If anyone ever asks you to define the term "film noir", just wordlessly point them to this movie. It is THE perfect example of the genre. Doom and foreboding hang over this movie like a cloud, with a femme fatale, a byzantine plot, and a tough guy trying to go straight who gets sucked back into his former life of crime. Robert Mitchum is, as ever, laconic. I've seen it three times on the big screen (yay, Brattle Theatre in Cambridge!) and would love to see it again. I like Casablanca as much as anybody, but for my money, Out Of The Past is right up there. Oh, and Kirk Douglas gets to chew the scenery in a way that will freak you out because of his similarity to his son.

The Enemy Below
OK, I have a weakness for submarine movies. Like Out Of The Past, this one also stars Robert Mitchum. If you liked The Hunt For Red October, you will like this. It is WWII, and Robert Mitchum is the captain of a navy ship, and the whole movie consists of a cat-and-mouse with a German U-boat. Sub movies are kind of like courtroom dramas in that there is a lot of communication, but it must take place over an extremely constrained and/or formalized channel. After trying to kill each other for the entire movie, without ever meeting, Mitchum and the U-boat commander know each other perfectly, and come to respect one another as equals.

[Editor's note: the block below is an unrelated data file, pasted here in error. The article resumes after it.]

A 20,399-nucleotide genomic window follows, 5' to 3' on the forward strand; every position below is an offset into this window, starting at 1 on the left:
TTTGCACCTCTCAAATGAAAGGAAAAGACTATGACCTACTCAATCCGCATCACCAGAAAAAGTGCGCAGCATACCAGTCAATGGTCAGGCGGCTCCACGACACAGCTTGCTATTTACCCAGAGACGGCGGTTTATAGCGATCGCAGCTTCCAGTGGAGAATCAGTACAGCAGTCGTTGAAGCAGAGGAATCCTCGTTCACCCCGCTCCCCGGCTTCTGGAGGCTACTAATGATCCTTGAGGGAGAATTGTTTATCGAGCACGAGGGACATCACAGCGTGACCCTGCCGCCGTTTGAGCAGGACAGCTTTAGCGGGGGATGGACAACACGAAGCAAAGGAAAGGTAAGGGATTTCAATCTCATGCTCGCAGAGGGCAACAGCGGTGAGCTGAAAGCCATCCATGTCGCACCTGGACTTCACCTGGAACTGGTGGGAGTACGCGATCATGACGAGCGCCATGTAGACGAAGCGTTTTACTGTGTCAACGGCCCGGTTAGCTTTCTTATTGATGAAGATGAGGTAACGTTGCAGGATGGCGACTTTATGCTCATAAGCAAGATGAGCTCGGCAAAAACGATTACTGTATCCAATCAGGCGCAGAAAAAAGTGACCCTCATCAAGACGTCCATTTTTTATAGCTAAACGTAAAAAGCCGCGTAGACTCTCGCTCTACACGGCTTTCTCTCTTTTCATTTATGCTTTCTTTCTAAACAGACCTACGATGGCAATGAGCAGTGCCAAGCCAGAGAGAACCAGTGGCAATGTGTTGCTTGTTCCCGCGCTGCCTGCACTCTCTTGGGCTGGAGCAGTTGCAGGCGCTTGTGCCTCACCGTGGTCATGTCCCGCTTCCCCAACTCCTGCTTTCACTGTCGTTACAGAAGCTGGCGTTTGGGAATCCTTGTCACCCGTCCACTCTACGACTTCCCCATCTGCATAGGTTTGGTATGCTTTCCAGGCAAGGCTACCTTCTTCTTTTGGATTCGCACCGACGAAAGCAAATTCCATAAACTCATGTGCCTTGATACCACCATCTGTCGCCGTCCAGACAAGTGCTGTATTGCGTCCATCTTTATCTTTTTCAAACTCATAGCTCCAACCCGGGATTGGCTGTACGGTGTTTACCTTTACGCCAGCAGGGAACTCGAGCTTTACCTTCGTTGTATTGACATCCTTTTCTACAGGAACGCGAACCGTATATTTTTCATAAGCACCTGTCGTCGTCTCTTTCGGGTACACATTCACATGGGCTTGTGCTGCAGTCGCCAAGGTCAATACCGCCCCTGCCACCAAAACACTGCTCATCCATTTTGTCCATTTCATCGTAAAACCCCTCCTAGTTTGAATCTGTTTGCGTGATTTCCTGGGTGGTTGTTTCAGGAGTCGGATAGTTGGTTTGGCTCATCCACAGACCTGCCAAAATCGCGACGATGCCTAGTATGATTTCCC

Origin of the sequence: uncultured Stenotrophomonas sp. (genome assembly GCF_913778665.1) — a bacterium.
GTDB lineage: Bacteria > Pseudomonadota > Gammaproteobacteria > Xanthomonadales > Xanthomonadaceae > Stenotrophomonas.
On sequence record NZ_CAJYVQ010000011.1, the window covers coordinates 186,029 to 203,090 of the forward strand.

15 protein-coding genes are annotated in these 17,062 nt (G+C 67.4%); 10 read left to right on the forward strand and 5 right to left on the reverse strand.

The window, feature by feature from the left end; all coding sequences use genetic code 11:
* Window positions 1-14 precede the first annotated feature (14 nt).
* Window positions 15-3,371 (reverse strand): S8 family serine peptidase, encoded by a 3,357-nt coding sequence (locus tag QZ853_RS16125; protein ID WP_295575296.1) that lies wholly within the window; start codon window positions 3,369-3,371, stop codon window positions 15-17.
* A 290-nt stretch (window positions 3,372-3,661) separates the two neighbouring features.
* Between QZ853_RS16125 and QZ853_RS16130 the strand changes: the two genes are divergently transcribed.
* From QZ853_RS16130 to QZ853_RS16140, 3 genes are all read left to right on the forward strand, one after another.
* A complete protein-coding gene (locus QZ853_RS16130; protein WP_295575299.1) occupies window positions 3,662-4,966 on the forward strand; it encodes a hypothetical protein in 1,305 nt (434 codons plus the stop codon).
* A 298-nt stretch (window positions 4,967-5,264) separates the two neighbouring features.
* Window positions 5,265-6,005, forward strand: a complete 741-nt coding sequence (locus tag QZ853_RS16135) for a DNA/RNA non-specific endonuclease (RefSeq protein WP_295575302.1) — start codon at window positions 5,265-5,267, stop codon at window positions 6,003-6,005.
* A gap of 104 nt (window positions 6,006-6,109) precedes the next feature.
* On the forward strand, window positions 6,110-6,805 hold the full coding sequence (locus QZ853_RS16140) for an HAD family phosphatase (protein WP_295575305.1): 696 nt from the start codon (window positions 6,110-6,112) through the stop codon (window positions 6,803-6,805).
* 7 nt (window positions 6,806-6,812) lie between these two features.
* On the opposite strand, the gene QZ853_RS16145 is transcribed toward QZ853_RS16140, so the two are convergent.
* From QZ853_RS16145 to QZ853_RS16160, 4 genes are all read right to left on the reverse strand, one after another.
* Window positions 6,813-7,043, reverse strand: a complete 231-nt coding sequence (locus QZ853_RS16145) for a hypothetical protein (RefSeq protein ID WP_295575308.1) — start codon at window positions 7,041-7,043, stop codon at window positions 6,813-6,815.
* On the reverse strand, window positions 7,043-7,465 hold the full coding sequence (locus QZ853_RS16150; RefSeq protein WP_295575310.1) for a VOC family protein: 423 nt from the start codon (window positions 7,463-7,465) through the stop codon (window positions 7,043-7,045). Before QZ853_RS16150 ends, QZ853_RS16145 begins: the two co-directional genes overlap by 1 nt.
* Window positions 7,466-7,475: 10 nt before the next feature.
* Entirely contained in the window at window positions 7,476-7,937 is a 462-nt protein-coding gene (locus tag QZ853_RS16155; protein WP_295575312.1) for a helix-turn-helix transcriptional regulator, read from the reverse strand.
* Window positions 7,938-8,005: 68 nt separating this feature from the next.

The Limey
Starring Terrence Stamp. He is a Brit who has just been released from jail, and while he was put away, his daughter died under suspicious circumstances in L.A. Now that he's out, he is determined to get to the bottom of the situation. This is not the best movie you will ever see, but it is a solid B-movie with that rarest of endings, a twist that makes perfect sense, and does not seem like a too-clever-by-half Mamet-style contrivance.

Laputa (The Castle In The Sky)
Miyazaki is hardly unknown, but he is known more for his later movies like Spirited Away and Princess Mononoke. Laputa is a lush animated fantasy that takes place in a sort of alternate Victorian world. It is simply breath-taking. If you like this sort of thing, rent it. And also rent his wonderfully sweet My Neighbor Totoro.

Notes From Underground